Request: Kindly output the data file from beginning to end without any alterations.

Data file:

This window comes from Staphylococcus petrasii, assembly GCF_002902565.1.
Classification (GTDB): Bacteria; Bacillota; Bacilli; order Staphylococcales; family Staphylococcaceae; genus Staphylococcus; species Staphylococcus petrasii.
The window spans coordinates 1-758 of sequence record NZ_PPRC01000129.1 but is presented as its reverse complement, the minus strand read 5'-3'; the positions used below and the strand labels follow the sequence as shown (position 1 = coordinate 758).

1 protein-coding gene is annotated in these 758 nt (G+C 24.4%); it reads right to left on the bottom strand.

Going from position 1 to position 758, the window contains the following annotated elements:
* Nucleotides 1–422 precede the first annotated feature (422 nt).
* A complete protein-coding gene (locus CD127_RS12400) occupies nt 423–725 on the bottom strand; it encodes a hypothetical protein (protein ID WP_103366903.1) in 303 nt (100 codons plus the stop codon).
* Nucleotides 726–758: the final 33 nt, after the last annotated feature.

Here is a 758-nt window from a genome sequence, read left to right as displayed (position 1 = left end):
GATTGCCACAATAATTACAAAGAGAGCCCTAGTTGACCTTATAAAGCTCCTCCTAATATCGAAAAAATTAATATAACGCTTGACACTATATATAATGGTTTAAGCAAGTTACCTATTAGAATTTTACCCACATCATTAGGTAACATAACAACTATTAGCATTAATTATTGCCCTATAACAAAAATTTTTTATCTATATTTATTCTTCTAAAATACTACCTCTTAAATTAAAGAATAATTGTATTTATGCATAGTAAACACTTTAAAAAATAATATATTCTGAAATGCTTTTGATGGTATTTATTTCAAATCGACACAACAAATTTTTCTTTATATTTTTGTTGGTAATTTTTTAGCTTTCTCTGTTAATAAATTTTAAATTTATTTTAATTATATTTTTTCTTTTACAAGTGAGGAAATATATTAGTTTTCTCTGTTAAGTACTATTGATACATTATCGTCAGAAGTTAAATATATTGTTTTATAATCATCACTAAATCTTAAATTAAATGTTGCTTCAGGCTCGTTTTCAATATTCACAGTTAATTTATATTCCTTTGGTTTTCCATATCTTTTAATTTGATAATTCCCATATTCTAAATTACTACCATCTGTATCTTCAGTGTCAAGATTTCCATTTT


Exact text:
This window comes from Staphylococcus petrasii, assembly GCF_002902565.1.
Classification (GTDB): Bacteria; Bacillota; Bacilli; order Staphylococcales; family Staphylococcaceae; genus Staphylococcus; species Staphylococcus petrasii.
The window spans coordinates 1-758 of sequence record NZ_PPRC01000129.1 but is presented as its reverse complement, the minus strand read 5'-3'; the positions used below and the strand labels follow the sequence as shown (position 1 = coordinate 758).

1 protein-coding gene is annotated in these 758 nt (G+C 24.4%); it reads right to left on the bottom strand.

Going from position 1 to position 758, the window contains the following annotated elements:
* Nucleotides 1–422 precede the first annotated feature (422 nt).
* A complete protein-coding gene (locus CD127_RS12400) occupies nt 423–725 on the bottom strand; it encodes a hypothetical protein (protein ID WP_103366903.1) in 303 nt (100 codons plus the stop codon).
* Nucleotides 726–758: the final 33 nt, after the last annotated feature.

Here is a 758-nt window from a genome sequence, read left to right as displayed (position 1 = left end):
GATTGCCACAATAATTACAAAGAGAGCCCTAGTTGACCTTATAAAGCTCCTCCTAATATCGAAAAAATTAATATAACGCTTGACACTATATATAATGGTTTAAGCAAGTTACCTATTAGAATTTTACCCACATCATTAGGTAACATAACAACTATTAGCATTAATTATTGCCCTATAACAAAAATTTTTTATCTATATTTATTCTTCTAAAATACTACCTCTTAAATTAAAGAATAATTGTATTTATGCATAGTAAACACTTTAAAAAATAATATATTCTGAAATGCTTTTGATGGTATTTATTTCAAATCGACACAACAAATTTTTCTTTATATTTTTGTTGGTAATTTTTTAGCTTTCTCTGTTAATAAATTTTAAATTTATTTTAATTATATTTTTTCTTTTACAAGTGAGGAAATATATTAGTTTTCTCTGTTAAGTACTATTGATACATTATCGTCAGAAGTTAAATATATTGTTTTATAATCATCACTAAATCTTAAATTAAATGTTGCTTCAGGCTCGTTTTCAATATTCACAGTTAATTTATATTCCTTTGGTTTTCCATATCTTTTAATTTGATAATTCCCATATTCTAAATTACTACCATCTGTATCTTCAGTGTCAAGATTTCCATTTT